Meets: Every other Tuesday, six sessions
Dates: March 7 - May 16
Time: 6:30 - 9pm
This class is now full and no longer accepting students.
Story structure is a taboo subject in a discussion of literary fiction, and yet is all too often our greatest stumbling block. Ever started a project only to get stuck on page 42? 30? 15? The Center for Fiction is here to help. Using tools from multiple genres and forms, this class will set out to demystify the process of dramatic structure. What makes a novel go? How do we know characters by what they do (rather than what we are told about them)? What do your characters want, specifically? And how do their efforts to get what they want go horribly, spectacularly, entertainingly wrong? What are the four ways to end a scene? What is the difference between “story” and “plot”? (It's a huge one.) You can expect to leave the session with practical tools to work on your story engine, as well as a confidence about tackling that novel you've always wanted to write. A novel-in-progress is not a prerequisite—you only need a healthy imagination and a willingness to sail into unfamiliar waters. Class will meet every other Tuesday for 12 weeks. Readings will include: Paula Hawkins, The Girl on the Train; Dennis Lehane, Mystic River; Phillip Roth, American Pastoral; Michael Ondaatje, The English Patient.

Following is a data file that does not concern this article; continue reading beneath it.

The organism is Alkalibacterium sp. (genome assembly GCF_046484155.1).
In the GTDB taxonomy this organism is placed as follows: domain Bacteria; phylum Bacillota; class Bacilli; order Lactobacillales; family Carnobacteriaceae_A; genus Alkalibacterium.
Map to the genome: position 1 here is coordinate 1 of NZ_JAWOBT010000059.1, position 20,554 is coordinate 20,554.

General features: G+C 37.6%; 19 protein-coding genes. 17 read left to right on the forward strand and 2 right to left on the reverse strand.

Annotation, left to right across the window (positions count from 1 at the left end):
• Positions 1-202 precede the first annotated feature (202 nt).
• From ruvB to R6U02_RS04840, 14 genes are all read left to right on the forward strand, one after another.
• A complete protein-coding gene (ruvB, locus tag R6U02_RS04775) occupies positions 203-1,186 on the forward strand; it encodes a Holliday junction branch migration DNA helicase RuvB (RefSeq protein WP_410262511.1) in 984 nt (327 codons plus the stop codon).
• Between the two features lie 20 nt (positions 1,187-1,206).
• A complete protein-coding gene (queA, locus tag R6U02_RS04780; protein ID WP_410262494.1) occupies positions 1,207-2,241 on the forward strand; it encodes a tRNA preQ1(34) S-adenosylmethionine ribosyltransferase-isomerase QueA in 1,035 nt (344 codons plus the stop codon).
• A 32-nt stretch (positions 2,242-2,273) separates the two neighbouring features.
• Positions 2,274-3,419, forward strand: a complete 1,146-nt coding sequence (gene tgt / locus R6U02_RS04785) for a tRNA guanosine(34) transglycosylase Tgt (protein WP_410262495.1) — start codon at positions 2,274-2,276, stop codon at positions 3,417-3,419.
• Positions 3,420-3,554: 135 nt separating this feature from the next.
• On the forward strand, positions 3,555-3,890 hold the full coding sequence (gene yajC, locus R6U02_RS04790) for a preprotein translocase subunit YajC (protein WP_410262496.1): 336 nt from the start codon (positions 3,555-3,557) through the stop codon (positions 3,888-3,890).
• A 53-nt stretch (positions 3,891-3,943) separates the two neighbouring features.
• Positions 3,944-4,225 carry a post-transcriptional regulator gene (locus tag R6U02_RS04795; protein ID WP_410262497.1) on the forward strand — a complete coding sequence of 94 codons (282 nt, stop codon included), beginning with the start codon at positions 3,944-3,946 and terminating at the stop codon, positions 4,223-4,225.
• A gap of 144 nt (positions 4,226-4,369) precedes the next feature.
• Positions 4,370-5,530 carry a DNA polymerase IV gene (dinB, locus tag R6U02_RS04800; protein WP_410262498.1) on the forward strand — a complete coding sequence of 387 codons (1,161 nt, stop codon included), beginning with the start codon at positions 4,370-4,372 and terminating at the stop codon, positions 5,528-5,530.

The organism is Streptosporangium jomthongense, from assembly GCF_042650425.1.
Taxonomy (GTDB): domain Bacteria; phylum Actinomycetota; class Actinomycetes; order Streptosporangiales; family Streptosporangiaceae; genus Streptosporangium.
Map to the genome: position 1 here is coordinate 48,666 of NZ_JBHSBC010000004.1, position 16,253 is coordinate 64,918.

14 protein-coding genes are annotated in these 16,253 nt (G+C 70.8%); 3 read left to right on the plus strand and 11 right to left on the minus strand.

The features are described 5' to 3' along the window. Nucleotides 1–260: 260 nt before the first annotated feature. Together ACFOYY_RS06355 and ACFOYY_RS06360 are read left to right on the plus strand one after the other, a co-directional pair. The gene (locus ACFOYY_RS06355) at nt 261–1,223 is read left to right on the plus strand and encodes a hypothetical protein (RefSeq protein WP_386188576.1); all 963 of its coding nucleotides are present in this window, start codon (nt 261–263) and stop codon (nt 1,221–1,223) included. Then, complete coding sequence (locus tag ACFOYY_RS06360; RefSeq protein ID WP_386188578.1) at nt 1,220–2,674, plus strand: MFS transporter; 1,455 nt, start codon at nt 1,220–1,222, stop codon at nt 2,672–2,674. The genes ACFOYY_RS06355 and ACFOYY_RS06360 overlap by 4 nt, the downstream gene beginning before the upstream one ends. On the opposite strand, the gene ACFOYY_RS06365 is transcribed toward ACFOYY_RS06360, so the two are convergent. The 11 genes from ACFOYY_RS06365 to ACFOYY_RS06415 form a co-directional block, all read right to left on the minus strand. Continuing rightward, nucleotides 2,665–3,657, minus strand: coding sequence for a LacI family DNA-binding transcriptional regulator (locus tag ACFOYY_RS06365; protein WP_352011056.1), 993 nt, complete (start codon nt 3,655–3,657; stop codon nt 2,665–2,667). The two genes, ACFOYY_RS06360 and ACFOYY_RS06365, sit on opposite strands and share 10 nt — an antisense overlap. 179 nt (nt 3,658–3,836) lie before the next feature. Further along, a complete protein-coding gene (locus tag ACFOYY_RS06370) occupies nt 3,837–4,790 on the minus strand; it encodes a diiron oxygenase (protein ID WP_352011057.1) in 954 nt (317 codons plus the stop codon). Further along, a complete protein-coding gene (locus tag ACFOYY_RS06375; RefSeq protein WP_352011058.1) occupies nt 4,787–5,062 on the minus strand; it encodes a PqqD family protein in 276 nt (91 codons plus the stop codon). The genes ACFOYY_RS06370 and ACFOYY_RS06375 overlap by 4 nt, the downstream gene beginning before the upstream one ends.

NOTE: this is a craft class. Sessions will focus on readings & discussion (and in class exercises). Students will also keep a daily "character" or "story" journal which Sunil will review and discuss.
Sunil Yapa’s debut novel Your Heart is a Muscle the Size of a Fist was a Time Magazine, Washington Post, and an Amazon Best Books of the year, a Barnes & Noble Discover Great New Writers Pick, and an Indies Next Pick. The New Yorker writes, “Fast-paced and unflinching…Yapa vividly evokes rage and compassion.” The Seattle Times writes, "Yapa's melding of fact and fiction, human frailty and geopolitics, is a genuine tour-de-force.” Publishers Weekly called it, “a memorable pulse-pounding literary experience.” Yapa received his MFA in Fiction from Hunter College in New York City in 2010, where he worked with two-time Booker Prize winning author Peter Carey, and the 2009 National Book Award winner Colum McCann. The winner of the 2010 Asian American short story award, Yapa’s work has appeared in American Short Fiction, O Magazine, Guernica, Poets & Writers, The Margins, Hyphen, LitHub and others, and he has received scholarships to The New York State Summer Writers’ Institute, The Norman Mailer Writers’ Center in Provincetown, The Bread Loaf Writers’ Conference, and Aspen Words, among others.